In one embodiment, the HSC 100 may take the form of the device described in a co-pending US Patent Publication Number 2011/0187640, which is hereby incorporated by reference in its entirety.

The present invention relates to use of an HMD 100 that is capable of being controlled by voice-command. The HMD 100 receives speech input from the user, and attempts to recognize the received speech as one of a predetermined suite of known voice commands.

It is very important for the HMD 100 to provide feedback to the user when received speech is recognized as a speech command, as soon as possible after the spoken command. Doing so helps to deliver a pleasant and efficient experience for the user.

The typical Automatic Speech recognition (ASR) system is set up to wait for a predetermined period of time once a speech utterance ceases (i.e., a pause in speech, for example 200 mS) before the system assumes that the user has completed the command. So at a bare minimum there will always be a gap (e.g., 200 mS) after speaking before the ASR subsystem will provide acknowledgment feedback to the user.

Embodiments of the present invention may provide feedback to the user in visual form, audible form, a command spoken back to the user, or any combination thereof.

Visual Feedback

One way to notify a user that a command was received, and correctly interpreted, is by providing a visual clue, i.e., a clue that can be seen by the user. When a user utters one of a predetermined set of voice commands, the HMD 100 processes the received sound and evaluates the processed information against a set of known voice commands, to generate a proposed interpretation of the sound input.

In accordance with principles of the present invention, the HMD 100 may display, on screen 1010, an alert (for example, a pop-up message or other type of notification) for the user, indicating the voice command that the HMD 100 has interpreted. This notification 450 is referred herein to as an ASR (automatic speech recognition) acknowledgement, as shown by the example depicted in FIG. 4. In this example, the user may have previously made a selection, perhaps choice “c” from a multiple choice array of “a, b, c or d.” In order to confirm the choice of “c,” the user enunciates “confirm selection.” Thus, as shown in the example of FIG. 4, the HMD 100 presents the “confirm selection” notification 450 to the user.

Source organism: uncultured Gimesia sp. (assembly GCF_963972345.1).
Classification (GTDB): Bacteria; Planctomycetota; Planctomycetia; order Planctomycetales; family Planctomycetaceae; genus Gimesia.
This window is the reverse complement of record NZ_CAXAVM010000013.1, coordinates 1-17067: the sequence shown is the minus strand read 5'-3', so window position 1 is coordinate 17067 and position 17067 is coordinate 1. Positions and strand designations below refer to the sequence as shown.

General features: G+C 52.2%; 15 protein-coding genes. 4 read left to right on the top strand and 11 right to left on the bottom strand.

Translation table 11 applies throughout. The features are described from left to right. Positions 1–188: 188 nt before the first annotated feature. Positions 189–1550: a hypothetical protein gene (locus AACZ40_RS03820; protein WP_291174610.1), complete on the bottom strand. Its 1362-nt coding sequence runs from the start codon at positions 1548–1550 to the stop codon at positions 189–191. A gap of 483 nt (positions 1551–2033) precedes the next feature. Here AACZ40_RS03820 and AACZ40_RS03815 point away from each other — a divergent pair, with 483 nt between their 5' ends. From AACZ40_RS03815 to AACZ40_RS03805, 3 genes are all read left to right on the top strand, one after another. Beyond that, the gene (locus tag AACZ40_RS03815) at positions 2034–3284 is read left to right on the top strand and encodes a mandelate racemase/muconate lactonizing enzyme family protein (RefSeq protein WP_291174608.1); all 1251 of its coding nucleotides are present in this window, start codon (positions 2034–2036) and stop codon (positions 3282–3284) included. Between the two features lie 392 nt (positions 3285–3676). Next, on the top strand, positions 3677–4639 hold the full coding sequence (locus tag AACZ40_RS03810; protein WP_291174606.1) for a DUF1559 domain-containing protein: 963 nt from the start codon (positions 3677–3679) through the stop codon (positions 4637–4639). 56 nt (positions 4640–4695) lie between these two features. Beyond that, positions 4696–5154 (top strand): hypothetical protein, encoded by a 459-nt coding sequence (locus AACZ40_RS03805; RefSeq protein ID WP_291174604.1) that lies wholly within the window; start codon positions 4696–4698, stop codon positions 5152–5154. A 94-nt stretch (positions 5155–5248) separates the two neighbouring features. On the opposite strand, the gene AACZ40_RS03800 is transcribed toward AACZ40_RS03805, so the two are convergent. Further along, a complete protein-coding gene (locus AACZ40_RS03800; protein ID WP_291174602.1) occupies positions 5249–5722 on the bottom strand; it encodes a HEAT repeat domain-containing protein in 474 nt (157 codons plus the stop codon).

Empirical data suggests that a user ‘responds’ better to a visual notification presented first with respect to an audio clue. Humans may perceive a visual, onscreen alert more quickly than a counterpart audible alert. Based on this assumption, the at least one of the described embodiments seeks to display the ASR acknowledgment 450 as soon as possible.

Example embodiments 100 may instantiate the alert within 500 mS (0.5 seconds) of the user voice command being uttered, which may give the system 100 crisply responsive feel, with respect to the ASR. Providing such a timely prompt, indicating that the utterance was received and correctly recognized, may lead to a satisfying experience for the user.

The system 100 seems more responsive if the ASR acknowledgment 450 just ‘pops’ up rapidly. A slow fade-in visual effect may add unnecessary time to the notification and consequently make the system 100 seem lethargic. A fast fade is generally too fast to really be noticed, and so does not provide any benefit. In an example embodiment, the ASR acknowledgement is completely instantiated within two cycles of the microdisplay's frame rate, although in other embodiments the ASR acknowledgement may be instantiated more quickly or less quickly.

One or more embodiments of the system 100 may leave the ASR acknowledgment 450 displayed/illuminated on the screen (display 1010) for a predetermined period of time to allow an application executing on the system 100 time to respond. An example amount of time to leave the ASR acknowledgement on the screen may be 1 to 3 seconds, although shorter or longer times may also be used. After the predetermined amount of time has elapsed, the ASR acknowledgement is removed from the display.

Other embodiments of the system 100 may leave this ASR acknowledgment 450 on the screen of display 1010 until the subject application has finished its current task, regardless of how long it takes to finish. The disappearance of the ASR acknowledgement 450 may be the visual clue that indicates to the user that it is permissible to speak (i.e., utter) the next voice command.